• Embracing Human-AI Co-Evolution

  • Implementing System Theoretic Risk Management

  • Documenting Governance Cards for Transparency and Compliance

  • Asking good questions

  • Sourcing Collective Intelligence

  • Leveraging AI Tools and other emerging technologies

At the heart of the Approach lies what we would call ‘metatheory’ of human-AI co-evolution which observes how humans and AI will be interdependently evolving, the process where nothing is static, rather every interaction will be characterized with fluidity and contextual interdependence. We will be continually asking how humans will be impacted with prevalence of AI applications and how AI will be impacted as a response to human behavior on the continuum of human-AI interaction. This prompts us to also think of rather systemic approach to existential or non-existential risks of AI that led us to develop risk management methods rooted in systems theory. Systems theory views organizations as complex and interrelated systems composed of various elements working together to achieve common goals. It provides a holistic approach to understanding organizations by considering the interactions between their components and their environment. Holistic and systemic approach also runs through our way to revolutionize AI transparency through comprehensive documentation practices. In this vein, we are introducing "Governance Cards," a unified approach to AI documentation that goes beyond traditional practices such as model cards and AI factsheets. It provides a more transparent, interactive, user-friendly and regulation-oriented method guided by comprehensive questions.

However comprehensive and good questions are not only relevant for documentation. In our AI Governance Approach questioning practices underlies the entire process of AI development life-cycle embedded in our products, services and educational materials. Greek philosopher Socrates famously employed a method currently known as the Socratic Method which is based on the practice of disciplined, rigorously thoughtful dialogue and is a powerful approach to inquiry. While it has its roots in philosophy, the Socratic method has been widely used in psychology, education and can be effectively applied to the business context. At the same time asking good questions is half way to truth. To achieve higher level of inclusivity and fairness, what we really need is deliberation. Solving society's most pressing issues, especially those posed by AI, demands deliberation by and with those directly impacted by AI crystalized as a form of collective intelligence. At AdalanAI, we champion this notion and developing a platform that facilitates democratic deliberation and sources collective intelligence to inform the most critical decisions concerning AI. Finally, we are not into picturing doom and gloom future of AI technologies, moreover, we have sincere hopes and expectations that this technology can be life-changing to everyone and everything on this planet. This is why we are aiming at leveraging this huge potential and working to carefully incorporate AI technologies within our products. Starting from ensuring data quality as well as security with the latest developments in AI continued with agent based simulations for scenario-based policy planning, we can go further, faster and better towards safest and most beneficial AI.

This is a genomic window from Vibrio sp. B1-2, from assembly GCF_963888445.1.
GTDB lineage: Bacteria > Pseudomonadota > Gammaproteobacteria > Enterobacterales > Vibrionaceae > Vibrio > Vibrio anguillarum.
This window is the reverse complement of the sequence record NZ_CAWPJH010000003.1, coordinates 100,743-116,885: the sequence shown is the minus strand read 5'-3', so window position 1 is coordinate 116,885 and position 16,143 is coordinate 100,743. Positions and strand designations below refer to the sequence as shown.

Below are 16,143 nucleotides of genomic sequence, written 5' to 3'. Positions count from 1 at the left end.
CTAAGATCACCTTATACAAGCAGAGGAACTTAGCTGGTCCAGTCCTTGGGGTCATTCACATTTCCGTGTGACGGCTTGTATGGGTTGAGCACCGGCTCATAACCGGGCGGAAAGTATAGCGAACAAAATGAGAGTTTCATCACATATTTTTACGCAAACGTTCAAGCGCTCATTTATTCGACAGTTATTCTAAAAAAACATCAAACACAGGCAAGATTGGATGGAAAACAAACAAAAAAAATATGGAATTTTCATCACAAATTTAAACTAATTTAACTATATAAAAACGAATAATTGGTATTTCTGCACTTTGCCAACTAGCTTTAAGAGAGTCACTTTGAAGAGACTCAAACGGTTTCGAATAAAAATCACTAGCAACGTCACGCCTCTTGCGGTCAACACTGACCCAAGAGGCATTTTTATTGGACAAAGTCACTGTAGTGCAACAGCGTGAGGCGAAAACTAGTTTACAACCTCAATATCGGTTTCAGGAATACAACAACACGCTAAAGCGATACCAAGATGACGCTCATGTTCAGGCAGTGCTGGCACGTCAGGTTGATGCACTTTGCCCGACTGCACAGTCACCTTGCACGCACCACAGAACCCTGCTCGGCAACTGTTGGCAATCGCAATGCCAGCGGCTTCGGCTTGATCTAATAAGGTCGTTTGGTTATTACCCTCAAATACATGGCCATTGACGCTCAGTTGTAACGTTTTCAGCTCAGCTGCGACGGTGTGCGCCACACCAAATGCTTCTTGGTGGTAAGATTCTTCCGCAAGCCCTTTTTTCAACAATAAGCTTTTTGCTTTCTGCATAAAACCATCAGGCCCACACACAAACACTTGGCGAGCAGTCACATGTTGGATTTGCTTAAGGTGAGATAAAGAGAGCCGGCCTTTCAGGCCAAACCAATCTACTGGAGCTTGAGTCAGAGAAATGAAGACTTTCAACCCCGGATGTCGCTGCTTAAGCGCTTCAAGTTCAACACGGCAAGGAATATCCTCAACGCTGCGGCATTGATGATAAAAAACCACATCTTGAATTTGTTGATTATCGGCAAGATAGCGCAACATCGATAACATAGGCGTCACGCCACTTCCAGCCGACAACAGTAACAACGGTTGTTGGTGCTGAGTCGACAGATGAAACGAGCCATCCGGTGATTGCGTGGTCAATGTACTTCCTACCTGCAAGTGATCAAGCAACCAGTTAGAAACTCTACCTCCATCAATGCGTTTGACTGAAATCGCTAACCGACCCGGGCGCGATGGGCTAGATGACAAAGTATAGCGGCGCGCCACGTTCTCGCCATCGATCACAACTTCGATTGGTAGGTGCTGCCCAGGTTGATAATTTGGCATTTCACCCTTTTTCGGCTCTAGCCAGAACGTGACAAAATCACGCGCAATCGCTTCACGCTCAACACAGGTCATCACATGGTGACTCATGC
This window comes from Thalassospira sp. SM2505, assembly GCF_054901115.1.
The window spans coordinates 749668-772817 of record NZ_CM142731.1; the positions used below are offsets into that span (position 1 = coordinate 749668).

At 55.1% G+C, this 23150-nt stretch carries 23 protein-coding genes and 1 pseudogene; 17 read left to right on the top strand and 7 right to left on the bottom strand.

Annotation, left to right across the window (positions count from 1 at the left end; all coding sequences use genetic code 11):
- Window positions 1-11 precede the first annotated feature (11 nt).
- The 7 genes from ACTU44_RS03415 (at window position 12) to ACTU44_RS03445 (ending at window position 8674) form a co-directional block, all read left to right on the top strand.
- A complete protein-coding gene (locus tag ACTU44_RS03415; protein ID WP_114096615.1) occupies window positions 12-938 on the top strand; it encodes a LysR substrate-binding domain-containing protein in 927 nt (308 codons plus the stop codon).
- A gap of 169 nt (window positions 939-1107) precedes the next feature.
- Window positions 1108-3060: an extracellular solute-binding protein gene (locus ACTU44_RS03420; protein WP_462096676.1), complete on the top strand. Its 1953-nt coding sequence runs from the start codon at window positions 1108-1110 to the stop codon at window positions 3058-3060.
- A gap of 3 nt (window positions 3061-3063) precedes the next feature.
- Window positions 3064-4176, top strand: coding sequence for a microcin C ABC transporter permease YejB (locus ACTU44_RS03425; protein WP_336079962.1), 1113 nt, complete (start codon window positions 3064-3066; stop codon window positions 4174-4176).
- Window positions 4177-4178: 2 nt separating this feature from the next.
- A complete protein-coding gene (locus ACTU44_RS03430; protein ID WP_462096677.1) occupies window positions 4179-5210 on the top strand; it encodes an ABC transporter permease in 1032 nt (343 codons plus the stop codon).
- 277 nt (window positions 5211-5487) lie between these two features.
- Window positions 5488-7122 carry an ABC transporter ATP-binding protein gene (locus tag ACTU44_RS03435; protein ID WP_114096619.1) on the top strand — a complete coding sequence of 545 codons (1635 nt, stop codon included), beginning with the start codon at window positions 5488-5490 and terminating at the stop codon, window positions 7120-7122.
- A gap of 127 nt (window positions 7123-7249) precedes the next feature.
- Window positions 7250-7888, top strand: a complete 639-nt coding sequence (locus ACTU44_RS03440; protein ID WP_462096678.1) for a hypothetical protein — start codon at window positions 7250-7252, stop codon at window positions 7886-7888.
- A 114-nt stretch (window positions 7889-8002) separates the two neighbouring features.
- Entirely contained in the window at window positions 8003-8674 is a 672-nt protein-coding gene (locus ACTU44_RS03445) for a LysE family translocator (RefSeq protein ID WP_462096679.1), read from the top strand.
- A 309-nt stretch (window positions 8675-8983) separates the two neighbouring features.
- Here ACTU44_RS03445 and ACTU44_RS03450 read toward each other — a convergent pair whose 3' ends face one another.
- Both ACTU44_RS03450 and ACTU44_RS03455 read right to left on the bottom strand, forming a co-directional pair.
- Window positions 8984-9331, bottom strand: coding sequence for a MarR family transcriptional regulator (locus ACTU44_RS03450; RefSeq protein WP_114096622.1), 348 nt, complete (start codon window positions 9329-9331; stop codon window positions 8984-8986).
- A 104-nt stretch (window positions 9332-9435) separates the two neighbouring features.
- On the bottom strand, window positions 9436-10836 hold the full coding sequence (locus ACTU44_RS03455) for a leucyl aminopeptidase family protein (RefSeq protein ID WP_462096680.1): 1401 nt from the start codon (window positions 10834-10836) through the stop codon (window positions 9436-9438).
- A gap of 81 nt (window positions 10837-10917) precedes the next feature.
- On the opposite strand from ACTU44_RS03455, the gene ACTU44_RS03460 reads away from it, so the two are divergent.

Embracing Human-AI Co-Evolution

In the dynamic landscape of AI, the interaction between humans and machines has evolved beyond mere technological determinism. Computers have reached a level of intelligence that continues to grow, profoundly affecting our lives. Yet, the impact of AI is not a one-way street. Rather, it is a dynamic, interdependent process, akin to a living, evolving system where nothing remains static. We describe this phenomena as human-AI co-evolution and introduce it as a ‘metatheory’ that invites us to explore the intricate dynamics at play—dynamics that transcend conventional theories and delve into the heart of human existence.